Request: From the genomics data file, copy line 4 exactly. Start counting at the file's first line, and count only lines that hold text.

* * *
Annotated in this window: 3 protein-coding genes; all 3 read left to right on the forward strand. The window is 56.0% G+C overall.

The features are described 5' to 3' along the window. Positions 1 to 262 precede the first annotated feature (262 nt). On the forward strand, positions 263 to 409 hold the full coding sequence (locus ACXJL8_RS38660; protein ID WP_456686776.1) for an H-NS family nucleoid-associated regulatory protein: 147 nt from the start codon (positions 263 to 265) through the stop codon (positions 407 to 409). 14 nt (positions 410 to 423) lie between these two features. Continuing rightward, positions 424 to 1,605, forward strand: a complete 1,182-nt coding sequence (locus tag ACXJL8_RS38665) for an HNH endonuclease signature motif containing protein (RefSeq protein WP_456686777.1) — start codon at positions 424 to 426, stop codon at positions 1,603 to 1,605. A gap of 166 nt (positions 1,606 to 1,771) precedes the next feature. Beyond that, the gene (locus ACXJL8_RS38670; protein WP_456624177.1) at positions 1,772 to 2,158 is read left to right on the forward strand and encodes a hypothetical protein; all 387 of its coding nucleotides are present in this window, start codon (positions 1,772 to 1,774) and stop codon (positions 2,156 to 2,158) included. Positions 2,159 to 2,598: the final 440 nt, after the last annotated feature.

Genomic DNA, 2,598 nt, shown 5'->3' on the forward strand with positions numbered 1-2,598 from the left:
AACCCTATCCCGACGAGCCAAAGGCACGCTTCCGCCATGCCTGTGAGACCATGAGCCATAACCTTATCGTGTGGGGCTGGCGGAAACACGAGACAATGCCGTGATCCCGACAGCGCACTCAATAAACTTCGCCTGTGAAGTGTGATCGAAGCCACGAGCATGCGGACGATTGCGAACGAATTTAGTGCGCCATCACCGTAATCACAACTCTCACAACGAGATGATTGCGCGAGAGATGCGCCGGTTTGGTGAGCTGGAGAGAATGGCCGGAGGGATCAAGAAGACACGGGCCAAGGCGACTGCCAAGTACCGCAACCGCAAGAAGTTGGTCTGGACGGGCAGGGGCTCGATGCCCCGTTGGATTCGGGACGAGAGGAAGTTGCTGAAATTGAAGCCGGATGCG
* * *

AACCCTATCCCGACGAGCCAAAGGCACGCTTCCGCCATGCCTGTGAGACCATGAGCCATAACCTTATCGTGTGGGGCTGGCGGAAACACGAGACAATGCCGTGATCCCGACAGCGCACTCAATAAACTTCGCCTGTGAAGTGTGATCGAAGCCACGAGCATGCGGACGATTGCGAACGAATTTAGTGCGCCATCACCGTAATCACAACTCTCACAACGAGATGATTGCGCGAGAGATGCGCCGGTTTGGTGAGCTGGAGAGAATGGCCGGAGGGATCAAGAAGACACGGGCCAAGGCGACTGCCAAGTACCGCAACCGCAAGAAGTTGGTCTGGACGGGCAGGGGCTCGATGCCCCGTTGGATTCGGGACGAGAGGAAGTTGCTGAAATTGAAGCCGGATGCG